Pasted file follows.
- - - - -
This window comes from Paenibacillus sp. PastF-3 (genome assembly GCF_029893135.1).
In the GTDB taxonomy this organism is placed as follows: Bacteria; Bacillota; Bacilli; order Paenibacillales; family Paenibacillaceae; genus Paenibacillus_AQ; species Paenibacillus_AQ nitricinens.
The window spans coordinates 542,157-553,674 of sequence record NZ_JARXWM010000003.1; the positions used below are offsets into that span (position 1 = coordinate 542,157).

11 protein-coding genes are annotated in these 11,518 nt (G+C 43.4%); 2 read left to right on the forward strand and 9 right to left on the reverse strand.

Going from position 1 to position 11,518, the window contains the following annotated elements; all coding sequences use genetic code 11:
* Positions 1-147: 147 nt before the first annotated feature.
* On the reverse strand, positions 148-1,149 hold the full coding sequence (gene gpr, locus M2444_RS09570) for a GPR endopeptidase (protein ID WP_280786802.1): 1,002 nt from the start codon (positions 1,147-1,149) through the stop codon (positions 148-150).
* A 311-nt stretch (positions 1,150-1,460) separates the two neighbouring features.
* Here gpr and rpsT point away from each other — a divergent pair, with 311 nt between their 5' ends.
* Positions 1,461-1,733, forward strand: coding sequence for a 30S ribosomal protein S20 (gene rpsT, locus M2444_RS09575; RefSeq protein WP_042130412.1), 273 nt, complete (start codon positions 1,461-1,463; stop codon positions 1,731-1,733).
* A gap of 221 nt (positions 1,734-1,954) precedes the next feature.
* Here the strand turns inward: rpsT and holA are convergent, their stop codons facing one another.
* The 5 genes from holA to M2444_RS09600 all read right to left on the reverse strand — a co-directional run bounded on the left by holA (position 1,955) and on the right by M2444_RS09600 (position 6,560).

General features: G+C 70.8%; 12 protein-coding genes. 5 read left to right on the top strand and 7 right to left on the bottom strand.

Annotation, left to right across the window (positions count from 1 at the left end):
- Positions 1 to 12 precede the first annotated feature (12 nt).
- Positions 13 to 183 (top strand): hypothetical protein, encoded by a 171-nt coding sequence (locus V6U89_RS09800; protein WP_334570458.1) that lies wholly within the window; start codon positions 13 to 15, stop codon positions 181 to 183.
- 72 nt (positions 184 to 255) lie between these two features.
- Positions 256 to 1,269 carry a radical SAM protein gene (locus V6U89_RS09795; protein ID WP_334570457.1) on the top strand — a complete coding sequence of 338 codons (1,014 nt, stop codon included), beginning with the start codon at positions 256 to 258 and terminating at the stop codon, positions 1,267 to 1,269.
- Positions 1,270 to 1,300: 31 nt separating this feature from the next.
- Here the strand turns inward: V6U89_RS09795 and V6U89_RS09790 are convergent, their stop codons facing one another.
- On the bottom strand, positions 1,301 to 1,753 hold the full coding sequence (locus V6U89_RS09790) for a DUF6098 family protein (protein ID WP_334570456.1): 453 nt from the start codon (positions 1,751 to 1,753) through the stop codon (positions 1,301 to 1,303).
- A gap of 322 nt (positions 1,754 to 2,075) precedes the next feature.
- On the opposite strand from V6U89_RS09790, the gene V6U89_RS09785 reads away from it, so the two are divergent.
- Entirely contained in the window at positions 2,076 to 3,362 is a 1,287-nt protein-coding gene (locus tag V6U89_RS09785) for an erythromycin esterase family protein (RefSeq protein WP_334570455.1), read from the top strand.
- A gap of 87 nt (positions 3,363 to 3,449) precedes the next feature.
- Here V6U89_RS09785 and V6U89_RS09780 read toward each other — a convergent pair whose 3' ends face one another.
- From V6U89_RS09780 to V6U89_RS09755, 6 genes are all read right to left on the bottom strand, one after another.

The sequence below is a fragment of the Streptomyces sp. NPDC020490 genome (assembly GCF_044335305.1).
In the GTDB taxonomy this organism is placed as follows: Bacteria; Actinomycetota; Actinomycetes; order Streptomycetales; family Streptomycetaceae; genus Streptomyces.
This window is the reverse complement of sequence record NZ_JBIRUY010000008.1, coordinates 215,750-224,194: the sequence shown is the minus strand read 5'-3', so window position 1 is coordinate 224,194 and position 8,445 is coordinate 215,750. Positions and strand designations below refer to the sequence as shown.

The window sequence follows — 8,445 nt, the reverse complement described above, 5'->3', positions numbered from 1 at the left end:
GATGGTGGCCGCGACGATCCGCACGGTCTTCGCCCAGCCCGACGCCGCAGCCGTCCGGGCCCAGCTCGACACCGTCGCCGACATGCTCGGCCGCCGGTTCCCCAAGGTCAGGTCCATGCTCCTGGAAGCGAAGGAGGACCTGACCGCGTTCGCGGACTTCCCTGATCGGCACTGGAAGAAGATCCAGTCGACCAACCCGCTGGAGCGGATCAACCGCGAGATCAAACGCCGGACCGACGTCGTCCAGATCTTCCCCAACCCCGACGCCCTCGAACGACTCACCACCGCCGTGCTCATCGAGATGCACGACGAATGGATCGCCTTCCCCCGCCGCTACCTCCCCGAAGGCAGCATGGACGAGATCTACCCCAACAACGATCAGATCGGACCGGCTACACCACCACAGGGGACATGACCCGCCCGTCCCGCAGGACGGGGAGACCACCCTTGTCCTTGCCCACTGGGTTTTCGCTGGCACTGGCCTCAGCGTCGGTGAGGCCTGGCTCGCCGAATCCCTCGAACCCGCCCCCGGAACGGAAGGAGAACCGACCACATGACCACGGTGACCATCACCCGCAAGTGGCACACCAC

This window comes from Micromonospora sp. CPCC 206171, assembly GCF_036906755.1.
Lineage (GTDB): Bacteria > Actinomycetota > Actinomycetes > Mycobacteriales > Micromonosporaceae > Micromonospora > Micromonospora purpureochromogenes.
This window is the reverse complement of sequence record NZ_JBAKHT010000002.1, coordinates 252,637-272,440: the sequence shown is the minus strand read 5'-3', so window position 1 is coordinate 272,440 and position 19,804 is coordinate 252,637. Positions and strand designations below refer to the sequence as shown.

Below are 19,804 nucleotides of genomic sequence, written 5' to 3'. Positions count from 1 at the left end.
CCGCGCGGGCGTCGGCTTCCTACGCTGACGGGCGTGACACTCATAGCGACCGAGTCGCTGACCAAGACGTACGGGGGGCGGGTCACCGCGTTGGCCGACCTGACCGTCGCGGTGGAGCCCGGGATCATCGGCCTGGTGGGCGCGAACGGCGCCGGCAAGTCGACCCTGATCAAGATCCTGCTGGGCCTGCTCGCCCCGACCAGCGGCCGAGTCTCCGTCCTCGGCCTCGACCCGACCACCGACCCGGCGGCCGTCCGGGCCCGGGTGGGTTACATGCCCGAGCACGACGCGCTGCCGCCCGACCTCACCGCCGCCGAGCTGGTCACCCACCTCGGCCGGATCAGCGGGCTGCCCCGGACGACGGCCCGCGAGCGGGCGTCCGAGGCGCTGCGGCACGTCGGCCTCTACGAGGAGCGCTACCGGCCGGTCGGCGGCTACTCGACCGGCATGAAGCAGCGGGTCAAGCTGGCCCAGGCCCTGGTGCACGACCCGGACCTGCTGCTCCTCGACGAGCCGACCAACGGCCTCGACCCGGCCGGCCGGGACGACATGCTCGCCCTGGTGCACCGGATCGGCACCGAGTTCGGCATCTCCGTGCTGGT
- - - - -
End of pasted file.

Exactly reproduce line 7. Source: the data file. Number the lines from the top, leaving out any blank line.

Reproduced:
* On the reverse strand, positions 148-1,149 hold the full coding sequence (gene gpr, locus M2444_RS09570) for a GPR endopeptidase (protein ID WP_280786802.1): 1,002 nt from the start codon (positions 1,147-1,149) through the stop codon (positions 148-150).